There is an exciting concept within some Frameworks that tries to take advantage of both approaches, called Agile Architecture. The idea of ​​this combination is to have a reference architecture that builds solutions, with a degree of innovation that will feed the architecture at the same time that other teams can take advantage of it. However, these two universes may sound contradictory or incompatible to some professionals.

The issues that generate conflicts between software architecture and agile methodologies are:

  1. Architecture is quality, so is there agility without architecture?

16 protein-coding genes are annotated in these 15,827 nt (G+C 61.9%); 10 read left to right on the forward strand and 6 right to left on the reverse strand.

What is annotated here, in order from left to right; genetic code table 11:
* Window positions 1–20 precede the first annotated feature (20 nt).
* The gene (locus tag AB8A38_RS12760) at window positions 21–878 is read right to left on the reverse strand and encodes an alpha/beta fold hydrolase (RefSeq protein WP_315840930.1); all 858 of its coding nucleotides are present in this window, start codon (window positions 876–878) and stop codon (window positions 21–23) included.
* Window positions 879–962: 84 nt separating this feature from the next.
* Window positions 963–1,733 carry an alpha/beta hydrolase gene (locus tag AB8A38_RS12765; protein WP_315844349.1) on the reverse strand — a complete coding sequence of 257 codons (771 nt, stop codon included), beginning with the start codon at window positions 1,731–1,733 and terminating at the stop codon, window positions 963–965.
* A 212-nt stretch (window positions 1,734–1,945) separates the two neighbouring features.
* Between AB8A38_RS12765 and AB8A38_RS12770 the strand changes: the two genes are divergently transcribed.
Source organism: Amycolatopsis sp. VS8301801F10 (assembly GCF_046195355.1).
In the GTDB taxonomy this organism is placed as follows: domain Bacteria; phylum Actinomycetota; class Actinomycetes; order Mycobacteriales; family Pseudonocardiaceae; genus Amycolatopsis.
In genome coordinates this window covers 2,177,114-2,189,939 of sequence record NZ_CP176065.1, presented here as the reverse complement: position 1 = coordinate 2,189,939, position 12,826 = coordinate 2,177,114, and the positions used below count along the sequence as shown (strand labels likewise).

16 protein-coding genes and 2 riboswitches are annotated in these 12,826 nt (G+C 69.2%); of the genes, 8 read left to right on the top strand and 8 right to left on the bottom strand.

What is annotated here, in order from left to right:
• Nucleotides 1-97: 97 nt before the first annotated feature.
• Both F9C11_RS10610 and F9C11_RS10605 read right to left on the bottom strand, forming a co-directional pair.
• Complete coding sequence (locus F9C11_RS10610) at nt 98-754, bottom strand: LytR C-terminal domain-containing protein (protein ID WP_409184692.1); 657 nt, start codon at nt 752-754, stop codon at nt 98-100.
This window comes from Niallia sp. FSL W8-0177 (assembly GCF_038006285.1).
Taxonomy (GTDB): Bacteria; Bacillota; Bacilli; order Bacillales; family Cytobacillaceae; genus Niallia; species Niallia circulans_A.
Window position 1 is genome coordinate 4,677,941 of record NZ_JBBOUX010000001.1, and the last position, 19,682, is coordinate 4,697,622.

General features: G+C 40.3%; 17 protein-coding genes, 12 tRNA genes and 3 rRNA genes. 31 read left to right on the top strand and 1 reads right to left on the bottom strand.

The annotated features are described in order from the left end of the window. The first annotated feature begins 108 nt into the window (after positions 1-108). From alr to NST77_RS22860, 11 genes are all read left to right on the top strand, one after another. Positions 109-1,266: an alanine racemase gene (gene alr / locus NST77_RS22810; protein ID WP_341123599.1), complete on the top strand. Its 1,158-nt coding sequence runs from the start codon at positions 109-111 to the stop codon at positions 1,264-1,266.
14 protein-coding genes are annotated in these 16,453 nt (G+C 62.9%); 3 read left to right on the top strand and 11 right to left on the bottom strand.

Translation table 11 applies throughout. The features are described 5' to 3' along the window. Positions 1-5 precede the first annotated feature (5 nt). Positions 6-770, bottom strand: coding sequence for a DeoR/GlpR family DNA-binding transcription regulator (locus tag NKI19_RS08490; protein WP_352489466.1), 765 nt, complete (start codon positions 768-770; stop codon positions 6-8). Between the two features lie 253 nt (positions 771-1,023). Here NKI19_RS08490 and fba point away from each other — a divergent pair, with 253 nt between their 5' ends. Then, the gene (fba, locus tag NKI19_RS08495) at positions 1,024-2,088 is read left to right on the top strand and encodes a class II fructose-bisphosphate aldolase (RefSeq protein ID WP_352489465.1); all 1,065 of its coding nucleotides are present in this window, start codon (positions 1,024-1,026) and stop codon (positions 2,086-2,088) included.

2. Isn’t an area of ​​architecture antagonistic to squad models?
  3. Does the emerging architecture work?

There are several questions, and the answers are complex, so let’s go by parts.

The conflict between software architecture and Agile

From my own experience, at a software architecture event in 2018, in San Diego, we can say that our speakers received suspicious looks from the audience when speaking about agile methodologies. Fortunately, we were able to clarify Agile as an ally for all processes, dissolving the antagonism that professionals in the field tend to interpret the two subjects.

When looking at the characteristics of software architecture and comparing them with agile methodologies, both can seem a bit disjointed:

Software architectureAgile methodologies
High definition
high planning
BDUF (Big Design Up to Front)
few restrictions
constant replanning
emerging design